Sunday, March 31, 2019

Now Alex Jones Has "Psychosis"

Apparently Alex Jones is no longer claiming to be a performance artist. In a deposition for the lawsuit filed by Sandy Hook parents, he's now claiming that he suffered from "almost like a form of psychosis" when he presented the "Sandy Hook Truthers" and their ridiculous ideas seriously. Jones, of course, has never been diagnosed with psychosis. Because let me tell you, if he had, he would be riding it for all it's worth. He's doing everything he can to wriggle out of paying damages for which, as far as I can tell, he obviously is liable for.

In a deposition stemming from a lawsuit filed by parents of Sandy Hook victims, conspiracy theorist and Infowars host Alex Jones claimed an imbalanced mental state caused him to claim the Newtown, Conn. massacre of elementary school children was a government-led conspiracy.

In the video released on Friday, Jones said he reached this alleged mental state where he “almost had like a form of psychosis back in the past where I basically thought everything was staged, even though I’m now learning a lot of times things aren’t staged,” the Austin Statesman reported. He went on to say this was caused by “the trauma of the media and the corporations lying so much, then everything begins — you don’t trust anything anymore, kind of like a child whose parents lie to them over and over again, well, pretty soon they don’t know what reality is.”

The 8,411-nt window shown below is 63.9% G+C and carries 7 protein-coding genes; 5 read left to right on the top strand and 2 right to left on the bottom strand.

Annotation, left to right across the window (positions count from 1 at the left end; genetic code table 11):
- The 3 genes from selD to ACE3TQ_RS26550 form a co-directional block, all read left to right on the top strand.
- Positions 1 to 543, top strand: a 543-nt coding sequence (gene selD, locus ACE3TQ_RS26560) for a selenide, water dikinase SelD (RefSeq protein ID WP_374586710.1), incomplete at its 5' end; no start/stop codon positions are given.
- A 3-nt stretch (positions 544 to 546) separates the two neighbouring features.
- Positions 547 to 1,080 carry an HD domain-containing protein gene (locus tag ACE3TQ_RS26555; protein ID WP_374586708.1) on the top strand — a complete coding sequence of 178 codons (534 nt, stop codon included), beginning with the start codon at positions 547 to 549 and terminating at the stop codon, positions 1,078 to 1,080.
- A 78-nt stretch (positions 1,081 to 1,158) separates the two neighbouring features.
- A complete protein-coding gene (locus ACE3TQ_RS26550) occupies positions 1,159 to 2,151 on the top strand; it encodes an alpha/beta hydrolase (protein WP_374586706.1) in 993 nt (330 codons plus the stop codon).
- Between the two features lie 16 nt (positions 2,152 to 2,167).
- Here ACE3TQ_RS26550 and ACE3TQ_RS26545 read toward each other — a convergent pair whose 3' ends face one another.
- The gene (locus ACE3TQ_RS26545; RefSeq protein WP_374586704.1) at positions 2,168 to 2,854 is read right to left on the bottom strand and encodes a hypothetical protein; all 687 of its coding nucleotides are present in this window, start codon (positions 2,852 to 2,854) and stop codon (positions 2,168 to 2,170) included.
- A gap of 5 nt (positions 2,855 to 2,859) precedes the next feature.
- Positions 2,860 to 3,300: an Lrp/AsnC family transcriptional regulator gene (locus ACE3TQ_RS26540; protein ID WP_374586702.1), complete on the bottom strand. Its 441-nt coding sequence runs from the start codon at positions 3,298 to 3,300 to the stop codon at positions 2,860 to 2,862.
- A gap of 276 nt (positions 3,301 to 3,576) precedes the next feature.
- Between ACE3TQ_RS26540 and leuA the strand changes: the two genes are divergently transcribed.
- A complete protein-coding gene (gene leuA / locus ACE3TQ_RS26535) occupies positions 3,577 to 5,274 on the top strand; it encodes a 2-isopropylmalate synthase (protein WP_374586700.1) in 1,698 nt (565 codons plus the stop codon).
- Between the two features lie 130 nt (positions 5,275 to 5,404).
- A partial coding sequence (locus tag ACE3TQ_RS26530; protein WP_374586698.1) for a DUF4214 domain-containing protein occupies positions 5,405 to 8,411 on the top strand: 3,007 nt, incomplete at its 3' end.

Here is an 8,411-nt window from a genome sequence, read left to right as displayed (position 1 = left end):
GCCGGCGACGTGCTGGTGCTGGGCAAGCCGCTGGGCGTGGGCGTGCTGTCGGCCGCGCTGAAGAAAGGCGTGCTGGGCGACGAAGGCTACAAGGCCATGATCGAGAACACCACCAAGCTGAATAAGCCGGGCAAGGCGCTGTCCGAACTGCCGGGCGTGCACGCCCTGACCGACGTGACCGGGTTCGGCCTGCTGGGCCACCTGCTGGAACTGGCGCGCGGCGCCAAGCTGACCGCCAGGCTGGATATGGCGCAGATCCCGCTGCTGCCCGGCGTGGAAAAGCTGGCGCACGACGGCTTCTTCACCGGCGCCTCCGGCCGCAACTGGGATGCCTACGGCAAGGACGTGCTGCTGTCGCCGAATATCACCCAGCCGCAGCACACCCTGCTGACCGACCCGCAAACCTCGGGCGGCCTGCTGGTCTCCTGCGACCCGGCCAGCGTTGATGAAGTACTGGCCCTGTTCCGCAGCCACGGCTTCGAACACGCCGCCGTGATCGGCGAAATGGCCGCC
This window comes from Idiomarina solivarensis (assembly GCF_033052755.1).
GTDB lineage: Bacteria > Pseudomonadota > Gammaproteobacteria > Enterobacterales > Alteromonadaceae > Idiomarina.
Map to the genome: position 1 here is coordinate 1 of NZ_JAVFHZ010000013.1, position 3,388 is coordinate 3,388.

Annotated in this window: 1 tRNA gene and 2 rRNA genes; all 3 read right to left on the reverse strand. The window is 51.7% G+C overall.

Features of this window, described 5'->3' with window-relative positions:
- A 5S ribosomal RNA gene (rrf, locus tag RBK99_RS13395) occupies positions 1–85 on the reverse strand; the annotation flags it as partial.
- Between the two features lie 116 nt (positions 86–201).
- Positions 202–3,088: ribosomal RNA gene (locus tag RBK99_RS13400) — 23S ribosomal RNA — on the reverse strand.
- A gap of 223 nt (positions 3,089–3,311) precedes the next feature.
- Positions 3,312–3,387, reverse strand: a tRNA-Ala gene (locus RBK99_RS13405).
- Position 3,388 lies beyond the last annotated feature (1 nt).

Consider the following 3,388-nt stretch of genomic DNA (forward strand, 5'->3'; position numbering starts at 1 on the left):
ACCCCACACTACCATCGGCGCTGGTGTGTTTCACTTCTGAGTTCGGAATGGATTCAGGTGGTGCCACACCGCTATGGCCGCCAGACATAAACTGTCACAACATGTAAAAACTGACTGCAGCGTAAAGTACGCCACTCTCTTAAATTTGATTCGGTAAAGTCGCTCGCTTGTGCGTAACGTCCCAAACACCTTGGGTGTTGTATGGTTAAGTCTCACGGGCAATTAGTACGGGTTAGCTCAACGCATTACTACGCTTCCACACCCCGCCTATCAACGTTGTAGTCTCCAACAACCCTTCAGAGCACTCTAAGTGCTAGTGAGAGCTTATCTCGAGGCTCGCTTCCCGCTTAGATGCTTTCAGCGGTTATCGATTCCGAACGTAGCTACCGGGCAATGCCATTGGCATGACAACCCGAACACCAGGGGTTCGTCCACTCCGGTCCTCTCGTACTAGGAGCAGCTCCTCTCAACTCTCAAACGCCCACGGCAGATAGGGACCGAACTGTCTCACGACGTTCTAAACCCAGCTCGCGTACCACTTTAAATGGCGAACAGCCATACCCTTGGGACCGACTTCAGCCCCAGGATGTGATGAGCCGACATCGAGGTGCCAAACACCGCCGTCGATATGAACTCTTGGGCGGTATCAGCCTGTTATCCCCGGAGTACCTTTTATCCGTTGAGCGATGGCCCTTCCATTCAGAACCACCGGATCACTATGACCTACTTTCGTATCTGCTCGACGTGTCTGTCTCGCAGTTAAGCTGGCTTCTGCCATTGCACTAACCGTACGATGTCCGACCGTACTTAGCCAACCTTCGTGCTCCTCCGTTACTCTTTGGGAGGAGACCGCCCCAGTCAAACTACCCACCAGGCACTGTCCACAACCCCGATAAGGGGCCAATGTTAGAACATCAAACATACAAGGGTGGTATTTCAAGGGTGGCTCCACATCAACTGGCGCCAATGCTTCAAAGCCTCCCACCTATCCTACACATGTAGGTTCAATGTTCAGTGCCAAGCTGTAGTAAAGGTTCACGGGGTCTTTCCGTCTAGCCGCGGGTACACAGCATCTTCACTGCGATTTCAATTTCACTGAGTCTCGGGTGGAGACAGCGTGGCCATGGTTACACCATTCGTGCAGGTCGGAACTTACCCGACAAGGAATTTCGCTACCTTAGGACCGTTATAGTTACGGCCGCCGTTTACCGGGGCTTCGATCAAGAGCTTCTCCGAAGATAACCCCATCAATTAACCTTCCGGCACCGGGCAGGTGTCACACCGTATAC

The admission came toward the end of a three-hour deposition where lawyers representing Sandy Hook families confronted Jones with videos from his show where he said the shootings were fake. Jones appeared much more calm than he does on his show and admitted to peddling the theory but kept blaming his state of mind: “So long before these lawsuits I said that in the past I thought everything was a conspiracy, and I would kind of get into that mass group think of the communities that were out there saying that,” Jones said. “And so now I see that it’s more in the middle. All right? So that’s where I stand.”